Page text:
AmeriCorps, VISTA and Senior Corps would be eliminated under the Trump administration’s 2018 budget proposal, unveiled March 16. These and other national service programs are funded through the Corporation for National and Community Service.
Minnesota – long a leader in promoting volunteerism and community service tied to education – would be one of the biggest losers if the corporation were eliminated. AmeriCorps and other national service programs are overseen in Minnesota by the nonprofit ServeMinnesota.
Minnesota currently has more than 2,200 AmeriCorps members at 1,250 sites. They manage or mobilize 21,000 community volunteers and generate more than $32.0 million for nonprofits, schools and faith-based community organizations.
Minnesota’s Reading Corps
The largest AmeriCorps partner in Minnesota is the state’s Reading Corps, which serves both pre-K and K-3 students. The success of this program in increasing reading proficiency has produced private grants to fund its replication in other states – from California to Massachusetts.
With the AmeriCorps partnership, Minnesota’s Reading Corps model is highly cost-effective. One study found that at-risk students not enrolled in Reading Corps were referred to special education at three times the rate of those who were in Reading Corps. This diversion of children from services no longer needed has resulted in cost savings of $9.0 million.
Some of the president’s proposed budget cuts – in arts and humanities, for example – may be driven by partisan politics. But AmeriCorps and other programs run by the Corporation for National and Community Service have historically enjoyed broad, bipartisan support.
One recent national poll found that 83 percent of American voters – including 78 percent of Republicans – support maintaining or increasing the current federal investment in national service.
Durenberger was lead Republican cosponsor
Bipartisan support for AmeriCorps dates to the early 1990s, when the original federation legislation creating the Corporation for National and Community Service and AmeriCorps was backed by Presidents George H.W. Bush and Bill Clinton. Minnesota’s Sen. Dave Durenberger was the lead Republican cosponsor of the original legislation, insisting on its link between community service and K-12 and postsecondary education.
“The link between national service and education,” Durenberger said recently, “has particular relevance today with our commitment to equity in both learning opportunities and academic achievement.”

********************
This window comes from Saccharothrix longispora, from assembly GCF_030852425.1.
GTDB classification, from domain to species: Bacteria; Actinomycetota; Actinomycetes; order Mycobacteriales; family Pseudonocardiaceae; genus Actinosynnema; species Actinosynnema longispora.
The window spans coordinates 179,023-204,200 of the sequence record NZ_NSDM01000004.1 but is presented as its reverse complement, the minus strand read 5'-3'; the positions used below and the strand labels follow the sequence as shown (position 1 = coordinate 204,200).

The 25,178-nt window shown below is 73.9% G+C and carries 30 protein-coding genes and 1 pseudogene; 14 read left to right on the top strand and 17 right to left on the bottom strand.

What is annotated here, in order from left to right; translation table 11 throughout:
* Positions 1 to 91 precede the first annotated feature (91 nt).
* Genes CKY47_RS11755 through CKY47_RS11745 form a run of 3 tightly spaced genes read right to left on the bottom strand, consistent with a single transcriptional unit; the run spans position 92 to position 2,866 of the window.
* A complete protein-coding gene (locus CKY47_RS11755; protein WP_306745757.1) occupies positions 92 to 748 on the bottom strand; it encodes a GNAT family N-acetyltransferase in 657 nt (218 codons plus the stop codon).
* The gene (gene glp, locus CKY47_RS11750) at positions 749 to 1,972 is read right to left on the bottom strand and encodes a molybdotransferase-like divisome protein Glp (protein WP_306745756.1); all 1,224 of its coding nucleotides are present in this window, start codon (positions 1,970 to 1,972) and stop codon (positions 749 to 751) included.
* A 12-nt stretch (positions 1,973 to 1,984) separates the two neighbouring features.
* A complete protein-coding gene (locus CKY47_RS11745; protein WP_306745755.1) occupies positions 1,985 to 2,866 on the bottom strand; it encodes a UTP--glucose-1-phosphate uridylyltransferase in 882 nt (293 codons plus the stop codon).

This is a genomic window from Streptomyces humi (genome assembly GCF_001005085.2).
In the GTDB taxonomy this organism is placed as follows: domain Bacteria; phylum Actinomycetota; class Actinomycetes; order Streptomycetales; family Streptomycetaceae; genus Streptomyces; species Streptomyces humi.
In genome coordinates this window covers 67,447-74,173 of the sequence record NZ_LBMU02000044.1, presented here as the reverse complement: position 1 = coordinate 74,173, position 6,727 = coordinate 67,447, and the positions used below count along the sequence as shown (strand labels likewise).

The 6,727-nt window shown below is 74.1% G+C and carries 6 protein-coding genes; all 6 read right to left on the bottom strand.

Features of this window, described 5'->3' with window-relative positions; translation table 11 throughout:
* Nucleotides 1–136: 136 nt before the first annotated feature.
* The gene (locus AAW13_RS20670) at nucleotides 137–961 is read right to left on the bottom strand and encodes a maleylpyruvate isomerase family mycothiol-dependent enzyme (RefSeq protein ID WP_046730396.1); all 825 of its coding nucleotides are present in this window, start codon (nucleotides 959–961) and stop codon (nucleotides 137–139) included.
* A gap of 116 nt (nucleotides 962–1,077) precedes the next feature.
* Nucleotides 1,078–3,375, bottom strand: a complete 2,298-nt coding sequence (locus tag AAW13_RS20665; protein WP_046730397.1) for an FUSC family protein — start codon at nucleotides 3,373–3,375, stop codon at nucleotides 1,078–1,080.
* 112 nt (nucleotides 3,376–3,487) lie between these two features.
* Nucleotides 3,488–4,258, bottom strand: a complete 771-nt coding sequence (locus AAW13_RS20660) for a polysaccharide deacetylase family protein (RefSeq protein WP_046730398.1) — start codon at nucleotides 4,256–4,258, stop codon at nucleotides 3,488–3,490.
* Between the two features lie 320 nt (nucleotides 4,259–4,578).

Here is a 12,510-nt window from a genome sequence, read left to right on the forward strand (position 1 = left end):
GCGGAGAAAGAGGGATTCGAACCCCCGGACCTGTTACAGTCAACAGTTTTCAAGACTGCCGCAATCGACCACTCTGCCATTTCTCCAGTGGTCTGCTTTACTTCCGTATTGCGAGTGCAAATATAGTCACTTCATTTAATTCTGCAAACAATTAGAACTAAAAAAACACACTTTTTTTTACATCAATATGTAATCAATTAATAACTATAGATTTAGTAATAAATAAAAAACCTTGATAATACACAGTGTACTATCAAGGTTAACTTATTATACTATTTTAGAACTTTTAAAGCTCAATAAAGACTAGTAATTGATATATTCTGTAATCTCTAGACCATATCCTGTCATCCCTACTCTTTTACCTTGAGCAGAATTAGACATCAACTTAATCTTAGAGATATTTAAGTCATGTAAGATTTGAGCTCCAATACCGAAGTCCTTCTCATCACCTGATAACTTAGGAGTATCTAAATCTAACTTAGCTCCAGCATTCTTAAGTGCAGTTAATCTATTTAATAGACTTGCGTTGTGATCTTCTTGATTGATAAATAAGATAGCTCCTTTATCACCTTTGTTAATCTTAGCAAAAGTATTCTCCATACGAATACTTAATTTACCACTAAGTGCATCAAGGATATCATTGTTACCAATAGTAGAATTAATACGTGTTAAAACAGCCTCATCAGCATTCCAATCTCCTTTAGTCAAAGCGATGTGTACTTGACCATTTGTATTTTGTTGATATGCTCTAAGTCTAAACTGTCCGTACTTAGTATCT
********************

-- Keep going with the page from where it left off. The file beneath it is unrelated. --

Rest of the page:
Bipartisan support for national service was also evident during the recent “AmeriCorps Week” celebration when Democratic and Republican governors and U.S. senators from more than half the states authored proclamations and resolutions of support for national and community service programs.
GOP letter of support
And when it became clear that deep cuts in these programs were under consideration in the Trump White House, a group of 70 former Republican officeholders and leading campaign and fundraising consultants wrote a letter urging the president to preserve funding for AmeriCorps and related programs.
“As Republicans,” the authors wrote the president, “we support the critical goal of eliminating government waste. But as conservatives who believe in the unifying, patriotic values of national service, we urge you to support the Corporation for National and Community Service.”
Bottom line: Deep cuts in National and Community Service programs like AmeriCorps would be foolish and wasteful – costing far more than they would save. Such cuts would also be politically unwise and hurt both individuals and the communities they serve.
Members of Congress should preserve funding for these programs as they consider the president’s FY2018 budget. And Minnesota’s congressional delegation – from both parties – should be leading and supporting that effort.
Jim Kielsmeier is the founding president of the National Youth Leadership Council (NYLC) and an author and speaker on national service and service learning. Amy Meuers is the current NYLC president and CEO. Jon Schroeder is a former NYLC board chair and was policy director for U.S. Sen. Dave Durenberger, R-Minnesota, providing staff support for Durenberger’s role as lead Republican co-sponsor of the original National and Community Service Act.
WANT TO ADD YOUR VOICE?
If you’re interested in joining the discussion, add your voice to the Comment section below — or consider writing a letter or a longer-form Community Voices commentary. (For more information about Community Voices, email Susan Albright at firstname.lastname@example.org.)